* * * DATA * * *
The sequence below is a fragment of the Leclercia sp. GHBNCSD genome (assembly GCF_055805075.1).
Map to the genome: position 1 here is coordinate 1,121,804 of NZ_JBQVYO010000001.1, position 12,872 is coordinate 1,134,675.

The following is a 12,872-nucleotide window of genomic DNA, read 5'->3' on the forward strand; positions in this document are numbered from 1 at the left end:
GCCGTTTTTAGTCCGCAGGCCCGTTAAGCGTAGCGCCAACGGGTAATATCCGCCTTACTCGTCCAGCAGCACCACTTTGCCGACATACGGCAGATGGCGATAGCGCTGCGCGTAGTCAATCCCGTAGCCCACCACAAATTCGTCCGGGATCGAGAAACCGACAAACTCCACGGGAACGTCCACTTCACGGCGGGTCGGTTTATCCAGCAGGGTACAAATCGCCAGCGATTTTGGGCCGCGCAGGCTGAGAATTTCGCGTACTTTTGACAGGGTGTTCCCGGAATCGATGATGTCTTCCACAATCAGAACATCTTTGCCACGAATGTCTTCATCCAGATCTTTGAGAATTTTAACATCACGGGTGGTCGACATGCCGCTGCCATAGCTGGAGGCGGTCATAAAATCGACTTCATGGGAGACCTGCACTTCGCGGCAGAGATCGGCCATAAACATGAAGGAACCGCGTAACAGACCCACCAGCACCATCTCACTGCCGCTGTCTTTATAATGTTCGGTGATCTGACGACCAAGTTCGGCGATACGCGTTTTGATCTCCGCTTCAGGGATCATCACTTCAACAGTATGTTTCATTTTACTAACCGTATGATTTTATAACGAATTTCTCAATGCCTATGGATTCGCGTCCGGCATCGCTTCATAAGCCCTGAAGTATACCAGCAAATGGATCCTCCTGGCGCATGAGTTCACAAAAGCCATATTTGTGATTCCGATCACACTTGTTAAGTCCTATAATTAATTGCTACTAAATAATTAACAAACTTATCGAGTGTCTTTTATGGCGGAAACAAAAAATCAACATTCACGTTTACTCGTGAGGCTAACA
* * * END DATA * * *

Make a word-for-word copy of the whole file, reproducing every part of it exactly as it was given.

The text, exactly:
The sequence below is a fragment of the Leclercia sp. GHBNCSD genome (assembly GCF_055805075.1).
Map to the genome: position 1 here is coordinate 1,121,804 of NZ_JBQVYO010000001.1, position 12,872 is coordinate 1,134,675.

The following is a 12,872-nucleotide window of genomic DNA, read 5'->3' on the forward strand; positions in this document are numbered from 1 at the left end:
GCCGTTTTTAGTCCGCAGGCCCGTTAAGCGTAGCGCCAACGGGTAATATCCGCCTTACTCGTCCAGCAGCACCACTTTGCCGACATACGGCAGATGGCGATAGCGCTGCGCGTAGTCAATCCCGTAGCCCACCACAAATTCGTCCGGGATCGAGAAACCGACAAACTCCACGGGAACGTCCACTTCACGGCGGGTCGGTTTATCCAGCAGGGTACAAATCGCCAGCGATTTTGGGCCGCGCAGGCTGAGAATTTCGCGTACTTTTGACAGGGTGTTCCCGGAATCGATGATGTCTTCCACAATCAGAACATCTTTGCCACGAATGTCTTCATCCAGATCTTTGAGAATTTTAACATCACGGGTGGTCGACATGCCGCTGCCATAGCTGGAGGCGGTCATAAAATCGACTTCATGGGAGACCTGCACTTCGCGGCAGAGATCGGCCATAAACATGAAGGAACCGCGTAACAGACCCACCAGCACCATCTCACTGCCGCTGTCTTTATAATGTTCGGTGATCTGACGACCAAGTTCGGCGATACGCGTTTTGATCTCCGCTTCAGGGATCATCACTTCAACAGTATGTTTCATTTTACTAACCGTATGATTTTATAACGAATTTCTCAATGCCTATGGATTCGCGTCCGGCATCGCTTCATAAGCCCTGAAGTATACCAGCAAATGGATCCTCCTGGCGCATGAGTTCACAAAAGCCATATTTGTGATTCCGATCACACTTGTTAAGTCCTATAATTAATTGCTACTAAATAATTAACAAACTTATCGAGTGTCTTTTATGGCGGAAACAAAAAATCAACATTCACGTTTACTCGTGAGGCTAACA